Alcosynth’s could do for alcohol what vaping has done for tobacco according to research advisors and a former UK drugs policy advisor.

Chemicals currently being developed can reproduce the short-term effects of drinking without negative effects such as hangovers and longer-term health issues, according to Fran Willhelm, a senior business development manager at research consultants, Ayming.

Willhelm told RN: “The goal is for alcosynths to be thought of in the same way as sugar or tobacco alternatives.”

Former UK drugs advisor Professor Nutt is the Chief Scientific Officer of London based alcosynth developers, Alcarelle. He predicts that the first alcosynth products will become available to shop owners to stock in ‘three to five years.’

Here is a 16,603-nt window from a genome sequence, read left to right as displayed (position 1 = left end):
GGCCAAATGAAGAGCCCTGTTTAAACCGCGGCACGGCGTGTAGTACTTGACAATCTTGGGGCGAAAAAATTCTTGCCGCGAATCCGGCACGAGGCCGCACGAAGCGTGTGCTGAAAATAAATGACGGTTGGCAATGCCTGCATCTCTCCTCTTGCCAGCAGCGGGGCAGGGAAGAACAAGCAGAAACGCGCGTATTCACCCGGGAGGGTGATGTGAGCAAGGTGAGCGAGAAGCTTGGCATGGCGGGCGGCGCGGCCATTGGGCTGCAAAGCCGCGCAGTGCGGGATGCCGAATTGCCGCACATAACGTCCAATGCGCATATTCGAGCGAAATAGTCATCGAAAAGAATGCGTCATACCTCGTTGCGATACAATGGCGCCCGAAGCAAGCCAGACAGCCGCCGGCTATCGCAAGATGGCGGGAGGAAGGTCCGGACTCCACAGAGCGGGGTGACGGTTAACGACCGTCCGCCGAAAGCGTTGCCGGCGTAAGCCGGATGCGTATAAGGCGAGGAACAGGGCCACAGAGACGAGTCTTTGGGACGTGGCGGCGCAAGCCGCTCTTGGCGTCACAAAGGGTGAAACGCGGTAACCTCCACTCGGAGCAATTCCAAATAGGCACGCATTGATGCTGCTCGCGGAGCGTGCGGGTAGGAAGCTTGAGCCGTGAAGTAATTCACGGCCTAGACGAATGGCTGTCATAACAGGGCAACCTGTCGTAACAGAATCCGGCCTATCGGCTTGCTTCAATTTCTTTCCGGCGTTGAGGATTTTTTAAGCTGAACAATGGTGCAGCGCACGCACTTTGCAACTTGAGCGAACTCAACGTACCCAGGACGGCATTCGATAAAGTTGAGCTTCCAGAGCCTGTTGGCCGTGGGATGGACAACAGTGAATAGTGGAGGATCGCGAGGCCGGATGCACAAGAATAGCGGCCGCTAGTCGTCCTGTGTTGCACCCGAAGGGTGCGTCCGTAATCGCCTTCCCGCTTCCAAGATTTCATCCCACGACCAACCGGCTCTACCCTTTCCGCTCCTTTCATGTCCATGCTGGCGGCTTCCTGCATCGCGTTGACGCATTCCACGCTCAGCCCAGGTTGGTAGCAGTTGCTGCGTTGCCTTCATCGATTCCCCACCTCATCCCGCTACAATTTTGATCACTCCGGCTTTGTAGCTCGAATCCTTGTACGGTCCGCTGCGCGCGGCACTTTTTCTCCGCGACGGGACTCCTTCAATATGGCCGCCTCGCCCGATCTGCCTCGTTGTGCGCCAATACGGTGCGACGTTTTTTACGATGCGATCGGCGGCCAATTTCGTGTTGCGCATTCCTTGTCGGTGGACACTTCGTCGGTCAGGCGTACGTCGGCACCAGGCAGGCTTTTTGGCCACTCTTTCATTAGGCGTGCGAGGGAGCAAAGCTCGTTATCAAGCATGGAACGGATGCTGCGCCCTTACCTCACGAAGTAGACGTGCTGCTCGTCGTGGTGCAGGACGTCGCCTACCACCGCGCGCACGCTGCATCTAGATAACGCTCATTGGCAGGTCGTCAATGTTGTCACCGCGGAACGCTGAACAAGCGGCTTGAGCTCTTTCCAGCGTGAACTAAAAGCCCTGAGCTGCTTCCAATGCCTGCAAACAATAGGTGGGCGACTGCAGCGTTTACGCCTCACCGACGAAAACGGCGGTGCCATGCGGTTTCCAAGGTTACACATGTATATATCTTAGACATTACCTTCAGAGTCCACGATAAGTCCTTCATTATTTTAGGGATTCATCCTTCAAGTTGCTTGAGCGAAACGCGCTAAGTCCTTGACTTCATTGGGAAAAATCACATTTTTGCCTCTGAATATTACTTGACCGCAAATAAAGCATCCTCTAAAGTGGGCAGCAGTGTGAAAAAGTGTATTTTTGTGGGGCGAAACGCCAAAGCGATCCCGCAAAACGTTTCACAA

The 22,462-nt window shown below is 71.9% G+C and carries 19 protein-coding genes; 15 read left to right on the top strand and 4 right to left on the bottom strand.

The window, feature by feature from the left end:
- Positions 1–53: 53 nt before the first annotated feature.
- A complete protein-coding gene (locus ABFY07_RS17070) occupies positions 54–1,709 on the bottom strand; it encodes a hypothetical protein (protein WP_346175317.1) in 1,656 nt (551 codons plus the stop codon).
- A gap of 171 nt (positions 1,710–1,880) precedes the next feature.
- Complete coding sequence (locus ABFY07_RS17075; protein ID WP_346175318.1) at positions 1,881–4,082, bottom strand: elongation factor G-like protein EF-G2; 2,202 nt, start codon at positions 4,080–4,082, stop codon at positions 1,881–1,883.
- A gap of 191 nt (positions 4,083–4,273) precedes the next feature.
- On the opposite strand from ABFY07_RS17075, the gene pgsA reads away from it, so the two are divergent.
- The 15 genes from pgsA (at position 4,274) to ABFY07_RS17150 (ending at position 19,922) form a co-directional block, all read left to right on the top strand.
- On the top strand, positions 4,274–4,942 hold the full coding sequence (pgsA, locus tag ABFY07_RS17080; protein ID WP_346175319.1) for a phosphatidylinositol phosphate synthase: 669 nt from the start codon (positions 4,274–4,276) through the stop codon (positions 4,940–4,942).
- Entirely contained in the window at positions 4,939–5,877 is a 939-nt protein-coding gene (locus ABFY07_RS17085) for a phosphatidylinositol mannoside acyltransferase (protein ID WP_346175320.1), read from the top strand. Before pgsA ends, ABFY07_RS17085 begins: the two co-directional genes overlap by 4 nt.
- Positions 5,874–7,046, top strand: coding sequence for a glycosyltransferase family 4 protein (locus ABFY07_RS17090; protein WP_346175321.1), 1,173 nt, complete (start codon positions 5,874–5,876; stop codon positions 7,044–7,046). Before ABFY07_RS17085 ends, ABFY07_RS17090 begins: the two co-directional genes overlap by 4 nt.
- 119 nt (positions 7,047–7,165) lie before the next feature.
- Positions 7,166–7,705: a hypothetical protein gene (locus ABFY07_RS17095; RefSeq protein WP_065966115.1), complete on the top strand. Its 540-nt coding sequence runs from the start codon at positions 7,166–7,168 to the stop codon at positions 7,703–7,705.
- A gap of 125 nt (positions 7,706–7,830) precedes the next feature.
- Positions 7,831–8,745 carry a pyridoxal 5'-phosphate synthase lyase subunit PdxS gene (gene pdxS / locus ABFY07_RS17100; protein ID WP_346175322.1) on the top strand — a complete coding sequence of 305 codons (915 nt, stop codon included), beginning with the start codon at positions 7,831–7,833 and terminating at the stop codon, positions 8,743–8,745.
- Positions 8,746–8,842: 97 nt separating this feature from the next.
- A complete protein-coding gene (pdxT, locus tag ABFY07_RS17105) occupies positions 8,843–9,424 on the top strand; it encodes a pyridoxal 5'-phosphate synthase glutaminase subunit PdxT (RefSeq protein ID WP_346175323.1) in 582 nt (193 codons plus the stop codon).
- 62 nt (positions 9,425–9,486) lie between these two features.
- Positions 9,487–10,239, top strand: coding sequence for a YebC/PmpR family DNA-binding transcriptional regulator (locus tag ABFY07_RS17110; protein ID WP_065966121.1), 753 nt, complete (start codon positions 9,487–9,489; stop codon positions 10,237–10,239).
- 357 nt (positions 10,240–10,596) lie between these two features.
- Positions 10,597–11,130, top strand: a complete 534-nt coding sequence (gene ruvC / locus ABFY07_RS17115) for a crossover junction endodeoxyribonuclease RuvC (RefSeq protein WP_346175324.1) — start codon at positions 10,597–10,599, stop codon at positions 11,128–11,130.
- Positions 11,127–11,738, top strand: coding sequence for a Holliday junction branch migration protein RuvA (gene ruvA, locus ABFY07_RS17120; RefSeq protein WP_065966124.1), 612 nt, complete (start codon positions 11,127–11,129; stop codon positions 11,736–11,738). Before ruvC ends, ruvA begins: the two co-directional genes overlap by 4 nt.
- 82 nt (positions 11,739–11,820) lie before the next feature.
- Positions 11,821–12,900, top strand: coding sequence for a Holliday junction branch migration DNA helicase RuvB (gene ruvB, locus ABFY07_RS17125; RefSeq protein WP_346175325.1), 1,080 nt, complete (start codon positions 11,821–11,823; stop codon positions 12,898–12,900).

The Ayming senior staffer agreed, stating: “It’s becoming more credible that alcosynth could be a major disruptor in the beverage market.”

Nutt argues that synthetic alcohol replacements could reduce the occurrence of more than 60 diseases and 1.1million hospital visits linked to alcohol consumption, but there’s still a lot of steps in the path of the products reaching the public. “There’s a vast amount of research and testing that needs to happen before these are accepted by regulatory authorities. This research will also cost a great deal of money so the product needs significant financial backing,” he said.

Luckily, alcohol manufacturers are already on the lookout for ways to reach the increasing number of people who are teetotal for health reasons.  Diageo-backed Distill Ventures invested in alcohol-free spirits back in 2015 and most mnajor brewers now have an alcohol-free variant.

Read more: How to get your alcohol sales right